Quam: Well, first, I must say that the recognition I find most important is being the mother of three. The Fortune recognition is humbling. As a woman, I feel indebted to all the women who came before me who fought to create these opportunities. Think about how far we’ve come. My grandmothers, Thora Quam and Agnes Hammer, didn’t have the right to vote when they were born. We still have a lot of work to do. What I have taken from the Fortune recognition is an obligation to do what I can to continue to build opportunities for the women leaders of tomorrow. One way I do that is mentoring younger women.

Tercek: Any advice for women leaders looking to make their mark in the non-profit sector?

Quam: My advice for all leaders, but especially women, is to think through what your deepest priorities are. Be clear about those priorities. Give your best energy to them and let other things go by the wayside. Bring your full self to work and be authentic about who you are. Always find ways to learn and new ways to confront the challenges we face in our lives. Take our powerful experiences, whether it’s bearing a child or caring for an elderly parent, and apply them to leadership challenges at work.

Tercek: If your travel budget allowed you to visit just one place in 2014 to get a sense of the scale of TNC’s work, where would you go?

Quam: Mongolia. It’s the frontier of what’s happening globally—a resource-rich country with a strong culture tied to the landscape. It’s one of those places where there’s a big opportunity to get it right, and a chance to show the world how to grow sustainably.

Meanwhile, in my first weeks at the Conservancy, I’ve been able to visit our programs and some of our great work in Maine, Massachusetts, Rhode Island, Ohio and my native Minnesota.

Tercek: Speaking of growing up in Minnesota, how did that landscape shape your sense of place?

Quam: I grew up in Marshall, Minnesota, a town of about 12,000 people on the Great Plains; roughly 150 miles southwest of the Twin Cities, 10 miles from the South Dakota border and 40 miles from Iowa.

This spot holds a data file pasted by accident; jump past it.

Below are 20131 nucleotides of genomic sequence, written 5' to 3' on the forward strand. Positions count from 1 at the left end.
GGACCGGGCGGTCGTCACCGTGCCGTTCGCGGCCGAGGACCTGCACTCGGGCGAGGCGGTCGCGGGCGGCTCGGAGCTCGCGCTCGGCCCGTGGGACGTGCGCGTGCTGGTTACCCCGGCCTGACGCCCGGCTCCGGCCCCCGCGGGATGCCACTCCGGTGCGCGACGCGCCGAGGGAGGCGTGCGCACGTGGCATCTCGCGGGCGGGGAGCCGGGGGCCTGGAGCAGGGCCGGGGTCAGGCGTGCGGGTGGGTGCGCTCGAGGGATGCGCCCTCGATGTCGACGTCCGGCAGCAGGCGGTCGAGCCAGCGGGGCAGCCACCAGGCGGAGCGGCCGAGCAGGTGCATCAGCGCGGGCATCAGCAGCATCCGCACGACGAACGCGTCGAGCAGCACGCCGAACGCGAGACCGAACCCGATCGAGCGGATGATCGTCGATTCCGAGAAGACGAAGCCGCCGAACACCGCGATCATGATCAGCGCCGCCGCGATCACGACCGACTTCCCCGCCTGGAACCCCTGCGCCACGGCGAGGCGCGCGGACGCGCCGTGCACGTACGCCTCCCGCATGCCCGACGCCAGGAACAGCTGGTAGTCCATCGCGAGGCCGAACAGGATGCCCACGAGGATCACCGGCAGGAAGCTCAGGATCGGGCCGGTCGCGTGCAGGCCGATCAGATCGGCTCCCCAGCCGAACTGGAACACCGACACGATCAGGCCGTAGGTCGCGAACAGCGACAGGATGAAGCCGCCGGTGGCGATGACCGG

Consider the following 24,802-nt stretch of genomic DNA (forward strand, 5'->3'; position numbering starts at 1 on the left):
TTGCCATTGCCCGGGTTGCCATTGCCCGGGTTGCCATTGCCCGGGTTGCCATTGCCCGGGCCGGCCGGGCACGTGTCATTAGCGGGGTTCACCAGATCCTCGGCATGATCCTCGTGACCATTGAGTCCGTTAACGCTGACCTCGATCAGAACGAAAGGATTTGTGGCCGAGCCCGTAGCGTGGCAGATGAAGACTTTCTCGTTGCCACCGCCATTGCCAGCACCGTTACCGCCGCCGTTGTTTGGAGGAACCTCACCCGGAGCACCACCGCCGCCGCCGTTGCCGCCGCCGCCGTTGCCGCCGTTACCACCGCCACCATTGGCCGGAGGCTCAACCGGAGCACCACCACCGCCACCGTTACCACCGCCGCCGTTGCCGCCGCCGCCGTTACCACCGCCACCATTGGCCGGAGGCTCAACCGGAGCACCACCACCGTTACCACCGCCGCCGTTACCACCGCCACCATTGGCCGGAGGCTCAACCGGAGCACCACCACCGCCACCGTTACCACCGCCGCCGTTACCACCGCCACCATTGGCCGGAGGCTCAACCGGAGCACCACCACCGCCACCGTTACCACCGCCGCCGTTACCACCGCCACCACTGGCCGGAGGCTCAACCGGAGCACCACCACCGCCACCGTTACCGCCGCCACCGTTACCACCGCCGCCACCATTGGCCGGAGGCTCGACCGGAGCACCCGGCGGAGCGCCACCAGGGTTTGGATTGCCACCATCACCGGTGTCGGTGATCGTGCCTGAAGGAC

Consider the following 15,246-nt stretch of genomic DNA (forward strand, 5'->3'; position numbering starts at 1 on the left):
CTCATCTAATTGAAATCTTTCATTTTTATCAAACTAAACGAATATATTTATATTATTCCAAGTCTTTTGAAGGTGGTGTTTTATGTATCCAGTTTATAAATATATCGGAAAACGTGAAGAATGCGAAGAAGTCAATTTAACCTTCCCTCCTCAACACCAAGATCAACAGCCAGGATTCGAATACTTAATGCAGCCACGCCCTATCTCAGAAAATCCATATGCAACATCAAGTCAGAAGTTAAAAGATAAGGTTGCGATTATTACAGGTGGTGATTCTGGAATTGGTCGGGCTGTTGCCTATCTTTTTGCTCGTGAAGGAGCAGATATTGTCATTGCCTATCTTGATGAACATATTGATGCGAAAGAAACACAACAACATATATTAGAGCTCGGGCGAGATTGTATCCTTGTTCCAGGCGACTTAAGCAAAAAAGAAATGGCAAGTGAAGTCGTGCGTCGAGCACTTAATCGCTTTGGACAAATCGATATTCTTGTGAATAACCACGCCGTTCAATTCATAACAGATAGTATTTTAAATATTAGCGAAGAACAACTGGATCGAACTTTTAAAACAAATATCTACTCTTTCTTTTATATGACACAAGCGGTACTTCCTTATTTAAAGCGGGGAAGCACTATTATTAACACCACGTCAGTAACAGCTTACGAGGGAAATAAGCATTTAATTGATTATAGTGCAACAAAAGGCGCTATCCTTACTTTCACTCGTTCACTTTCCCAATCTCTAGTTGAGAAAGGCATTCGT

Just outside of Marshall, there’s a place that’s so flat you feel like you can see the curvature of the earth. The openness there is beautiful. Much of the land there is now cropland, but there are still places of native prairie and wetlands that are full of wildlife. There’s a Nature Conservancy preserve not far from Marshall called Hole-in-the-Mountain Prairie. From places like that, you can get a sense of what it must have been like before the arrival of settlers. I draw a lot of inspiration from my home state. It will always be a part of me.

Hole-in-the-Mountain Prairie
Hole-in-the-Mountain Prairie, Minnesota. © Richard Hamilton Smith

Tercek: You have 22-year-old twin sons graduating college, and a 24-year-old in the working world. What do they think of your new job – saving the planet?

Quam: Recently, my oldest son, Ben, came to visit me here at work. We had lunch in my space, and then toured the GIS lab with two of our scientists. I was so happy to have him come visit and have him get a sense of the energy that fills this place. I’m touched to say that I think all three boys are very proud to have their mom working for The Nature Conservancy.

Tercek: You’ve had papers published in leading medical journals, including the New England Journal of Medicine, and you’ve emphasized innovation throughout your career. What does innovation mean in the non-profit space?

Quam: Innovation means finding new ways of working – the new solutions, the new ways of being – that will allow us to achieve our goals. Innovation is at the heart of scientific discovery. The greatest risk we face as an organization is not being able to get our good work done fast enough or at a scale big enough to make a lasting difference. This organization has accomplished so much throughout its history, yet if we only continue what we are doing now, it won’t be enough to conserve the lands and waters on which all life depends. I feel so lucky to be able to work on this challenge with all my colleagues at the Conservancy.

Tercek: What’s been you’re biggest surprise in your first month on the job.

Quam: Let’s just say that this is the first job I’ve ever had where I’ve been asked what size waders I wear. I love it!

Mark Tercek is the president and CEO of The Nature Conservancy. You can follow Mark on Twitter @MarkTercek.

Lois Quam is Chief Operating Officer of The Nature Conservancy.

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  1. Lovely article. Ton of great information. Love the idea on Mongolia.